Review the envelope: By offering to mail letters for someone, you can screen the outgoing mail for proper addresses as well as for problems.

One doctor I know asks patients with the hints of memory loss to address an envelope to themselves or someone they know. This relative simple task is difficult for those in certain stages of memory issues because they have spacial as well as memory issues. So placing the information in the right place is difficult.


2. Cash management

Change is difficult for someone with memory loss. So changing how they manage money can be difficult as well. If they never managed their money, this is not the time for them to start. If they always did, taking all financial aspects of their life away may cause them real stress.  There are ways to lower risk and manage what they are handling.

Why not have a checkbook? This does not need to have much money in it. But if it gives a sense of security, then this helps the person maintain more of a normal life. Someone can still pay bills with them either from their personal checkbook or one that holds more of their assets.

Because of all the on-line capabilities, a power of attorney or loved one can review the checkbook electronically. This way another set of eyes are watching what happens and any errors or problems can be caught early.

Work with your banker on what type of accounts work best. Many have different options. Most have accounts that there is one owner, who could be a loved one, but a signer can use the debit care and write checks on the checkbook. Only the Owner can open and close the account though.

Minimum: How much cash they can afford to lose? There are different extremes of memory loss. This story is the far extreme of care someone needed. However, the example may help a caregiver frame the answer.

Many years ago when I was at a Zen yoga retreat, I heard a wonderful speaker. He related his visits to see his Dad at care home who was living with dementia. During each and every visit this elderly man would ask his son to borrow money. He had no need for money. The place he lived provided meals and care and even the daily paper. This son at first tried to reason with him. Then, he spoke to the staff, who said, “Do not give him money, he will only lose it.” Finally, the son sought his own counsel. The next time he went to visit his father, he was ready. The father asked his son to borrow twenty dollars. The son reached into his pocket and gave his father a $20 bill. His father’s warm and appreciative smile made the son’s day. So each time he visited he was ready for the question and grateful he could make his Dad happy for those few moments. He shared what he could spare.


3. Credit

Debit Cards are attached to checking accounts and look like credit cards.  Because they are limited by the amount in the account, this may be a good way to manage not overspending due to memory loss.

Credit Cards do have a maximum credit line. The holder is allowed to lower and sometimes raise them with a phone call. So if a holder only has a $500 or $1,000 credit limit, their liability is reduced.  Yet, they still have the freedom of using a credit card.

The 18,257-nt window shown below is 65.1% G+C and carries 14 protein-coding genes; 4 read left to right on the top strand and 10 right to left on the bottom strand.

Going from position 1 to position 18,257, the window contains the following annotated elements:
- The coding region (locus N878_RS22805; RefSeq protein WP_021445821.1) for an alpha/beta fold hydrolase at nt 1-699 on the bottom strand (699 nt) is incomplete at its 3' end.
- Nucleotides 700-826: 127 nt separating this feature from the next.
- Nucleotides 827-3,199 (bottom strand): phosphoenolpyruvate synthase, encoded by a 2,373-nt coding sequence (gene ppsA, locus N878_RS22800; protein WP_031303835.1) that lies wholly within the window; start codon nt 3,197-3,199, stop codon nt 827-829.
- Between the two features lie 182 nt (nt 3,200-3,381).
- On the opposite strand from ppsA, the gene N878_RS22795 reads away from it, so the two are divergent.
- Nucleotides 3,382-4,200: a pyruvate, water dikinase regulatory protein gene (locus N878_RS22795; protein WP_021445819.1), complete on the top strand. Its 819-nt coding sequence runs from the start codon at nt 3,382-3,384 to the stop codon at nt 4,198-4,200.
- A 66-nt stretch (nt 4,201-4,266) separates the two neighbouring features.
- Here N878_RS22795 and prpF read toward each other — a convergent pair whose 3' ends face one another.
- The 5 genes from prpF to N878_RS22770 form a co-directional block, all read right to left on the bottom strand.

Credit Reports should be checked annually by everyone. For someone with memory loss, the report can reveal overlooked accounts that need to be addressed. To halt an individual from using credit unnecessarily at this point, a freeze can be placed on your credit report. No one can no longer be offered credit if they have a credit freeze. This can prevent the person from making a large impulsive credit purchase.


4. Financial Documents 

Be sure to know where the important financial papers are kept. Mortgages, insurance policies and investment statements are important. Someone should always have an extra copy or know how to find these documents in case of an emergency. With on-going dementia, the papers or electronic files often get moved or misplaced, so a bit of prevention now will help in the future.


5. Estate Planning Documents: Power of Attorney  

Involving Someone Trusted: Judy called on her husband’s oldest daughter who was an accountant and legally established as his power of attorney. He trusted her and was willing to work with her to have her help him pay the bills. A family member, bookkeeper, or trust officer may be called on to help you and your loved one take care of the finances. This is an easier transition if there is a Power of Attorney in place. 

This is not a comprehensive list. There are several more issues that wrap around finances and a stable sustainable life for your loved one. Living situations, driving and other important decision making are some that came to mind. This is just the pieces that were woven together at lunch one May day.  (Thank you Judy!) May it help you now or someone you know. You are not alone and there are resources out there. 

There are many reasons someone’s memory or decision making may be impaired. Medications, stroke, and medical issues are most common. However, even dehydration and stress may contribute. Do not jump to conclusions, rather, know things change over time. Be sure to work with a medical professional and the person who needs the help to find the best practical solutions for coping with their needs. This is about their quality of life.
C.D. Moriarty is a financial speaker, writer and coach. She is dedicated to empowering others around their money so they can achieve their dreams. She is living her dreams by residing in the Green Mountains and helping others through her work. She can be reached through her website at www.moneypeace.com
www.moneypeace.com
(888) 449-8081
mypeace@moneypeace.com
PO Box 293, Bristol, VT 05443
FBTWPNINYT
Money Peace
Copyright © 2014 Money Peace, All rights reserved.
Email Marketing Powered by Mailchimp